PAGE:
Bill Holt has created a place for opera lovers to come together.
If you’re walking through the Moorestown Library on a Thursday night and hear the distant sounds of opera, you’re not imagining it. The tunes have lured more than one person to investigate where the music is coming from, and in doing so, they’ve stumbled upon the library’s monthly “Opera Round Table.”
At the helm of these events is Bill Holt. He’s the first to admit he doesn’t know everything there is to know about opera, but he’s fostered a small community of opera lovers who are eager to come together once a month and share their thoughts and knowledge on the subject.
Over the years, Holt has seen something along the lines of 175 operas. He grew up in Trenton and did theater growing up, but was never much of a singer. When he was in college, he took a music appreciation class where the professor skipped over opera. Confused as to why, Holt asked him, to which his professor informed him he wasn’t a fan of the genre, but if Holt felt so passionately, then he was welcome to teach that section to the class. So, Holt did just that.
Holt started going to the opera in 1960 and hasn’t stopped since. For several years, he held a subscription to the Philadelphia Opera Company (now Opera Philadelphia), and he would attend lectures and opera previews.
More recently, however, Holt and his significant other, Susan Epstein, became interested in the Academy of Vocal Arts in Philadelphia, one of the premier schools in the world for training opera singers. So, they switched their subscription over there.
At the academy, Holt and Epstein see previews of upcoming operas are are able to meet the performers afterward. Through this program, they have met famous opera singers who come back to mentor, as well as singers on the rise who have gone to to perform at major venues.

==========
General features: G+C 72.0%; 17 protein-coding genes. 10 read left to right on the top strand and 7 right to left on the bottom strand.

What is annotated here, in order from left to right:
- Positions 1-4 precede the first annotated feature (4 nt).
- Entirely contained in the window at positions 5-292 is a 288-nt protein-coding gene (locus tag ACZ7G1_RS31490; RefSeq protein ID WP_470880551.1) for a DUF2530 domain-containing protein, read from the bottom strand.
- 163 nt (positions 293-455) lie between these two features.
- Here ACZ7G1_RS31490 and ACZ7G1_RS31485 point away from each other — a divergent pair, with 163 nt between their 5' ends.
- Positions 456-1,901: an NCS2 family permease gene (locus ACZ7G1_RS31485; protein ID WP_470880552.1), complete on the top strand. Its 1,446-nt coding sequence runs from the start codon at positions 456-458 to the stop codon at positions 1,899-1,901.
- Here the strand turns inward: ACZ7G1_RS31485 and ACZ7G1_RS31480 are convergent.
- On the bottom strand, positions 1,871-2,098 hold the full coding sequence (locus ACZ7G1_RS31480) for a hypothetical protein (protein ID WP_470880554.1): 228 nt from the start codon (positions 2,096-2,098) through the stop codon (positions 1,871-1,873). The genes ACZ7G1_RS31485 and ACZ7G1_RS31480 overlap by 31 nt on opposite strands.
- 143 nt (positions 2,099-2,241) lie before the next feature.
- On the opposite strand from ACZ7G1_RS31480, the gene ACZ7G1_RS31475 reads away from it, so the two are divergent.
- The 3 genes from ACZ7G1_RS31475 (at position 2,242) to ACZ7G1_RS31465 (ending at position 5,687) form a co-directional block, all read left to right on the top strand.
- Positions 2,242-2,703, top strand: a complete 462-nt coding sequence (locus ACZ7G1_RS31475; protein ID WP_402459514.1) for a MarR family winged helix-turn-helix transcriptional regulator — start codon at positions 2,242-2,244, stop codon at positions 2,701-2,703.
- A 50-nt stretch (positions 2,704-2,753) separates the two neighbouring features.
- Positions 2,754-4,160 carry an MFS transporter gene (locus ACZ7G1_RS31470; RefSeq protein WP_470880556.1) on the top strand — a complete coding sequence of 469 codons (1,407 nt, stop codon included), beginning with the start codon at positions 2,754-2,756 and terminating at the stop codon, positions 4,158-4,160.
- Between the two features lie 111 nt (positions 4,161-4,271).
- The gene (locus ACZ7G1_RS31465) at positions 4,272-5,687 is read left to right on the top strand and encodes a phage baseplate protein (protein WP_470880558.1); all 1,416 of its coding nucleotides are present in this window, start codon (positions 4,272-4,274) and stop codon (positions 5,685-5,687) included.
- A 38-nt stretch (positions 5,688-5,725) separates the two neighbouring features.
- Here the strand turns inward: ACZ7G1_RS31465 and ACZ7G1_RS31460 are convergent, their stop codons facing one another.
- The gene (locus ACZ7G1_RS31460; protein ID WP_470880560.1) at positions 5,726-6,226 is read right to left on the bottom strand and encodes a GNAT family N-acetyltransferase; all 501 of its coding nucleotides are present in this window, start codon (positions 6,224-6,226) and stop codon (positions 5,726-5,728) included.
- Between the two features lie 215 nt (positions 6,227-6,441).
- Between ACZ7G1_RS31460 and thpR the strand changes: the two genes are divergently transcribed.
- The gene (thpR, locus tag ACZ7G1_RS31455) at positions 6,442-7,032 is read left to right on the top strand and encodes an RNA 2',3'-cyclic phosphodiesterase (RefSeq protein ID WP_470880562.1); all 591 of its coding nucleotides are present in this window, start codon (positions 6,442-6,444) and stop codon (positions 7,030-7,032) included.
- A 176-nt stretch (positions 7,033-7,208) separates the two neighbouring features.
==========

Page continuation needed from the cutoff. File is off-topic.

Currently a Hamilton resident, Holt was frequently making his way to Moorestown to visit Epstein when he approached the Moorestown Library with his idea to host opera discussions. A friend of his had been doing similar lectures, and he thought if his friend was able to do it, then he could too.
So around five years ago, Holt got the go-ahead to host an opera night. The group started humbly with a few people in attendance and has grown to a regular following of people who come back month-after-month to discuss their shared passion.
The discussions are based around the Metropolitan Opera’s upcoming HD simulcasts. Holt views the roundtables as a means of preparing opera enthusiasts for what they’ll be watching, so he takes his preparation for each event seriously by doing hours of research on each opera. He finds audio and clips and tries to bring as much knowledge as he can to the table, but given the nature of the discussion, he finds he’s often learning just as much as he presents.
He said his attendees run the gamut. Some have seen more operas than he has, and some have never seen an opera before but heard the music in the library and were intrigued.
Epstein said while Holt is trying to give people information, it’s also a very sociable shared experience for all involved.
“People enjoy getting together with other people who share their interests,” Epstein said. “One of the members said he couldn’t find people to talk about opera with.”
Holt said anyone interested in attending doesn’t need to know a thing about opera. His sole goal for attendees is they leave in better shape to appreciate opera than when they came in and maybe just share in his passion.
“I just love opera; I sit on the edge of my seat,” Holt said.
The next Opera Round Table will take place on Thursday, March 28 at 7 p.m. in the Moorestown Library. All are welcome to attend.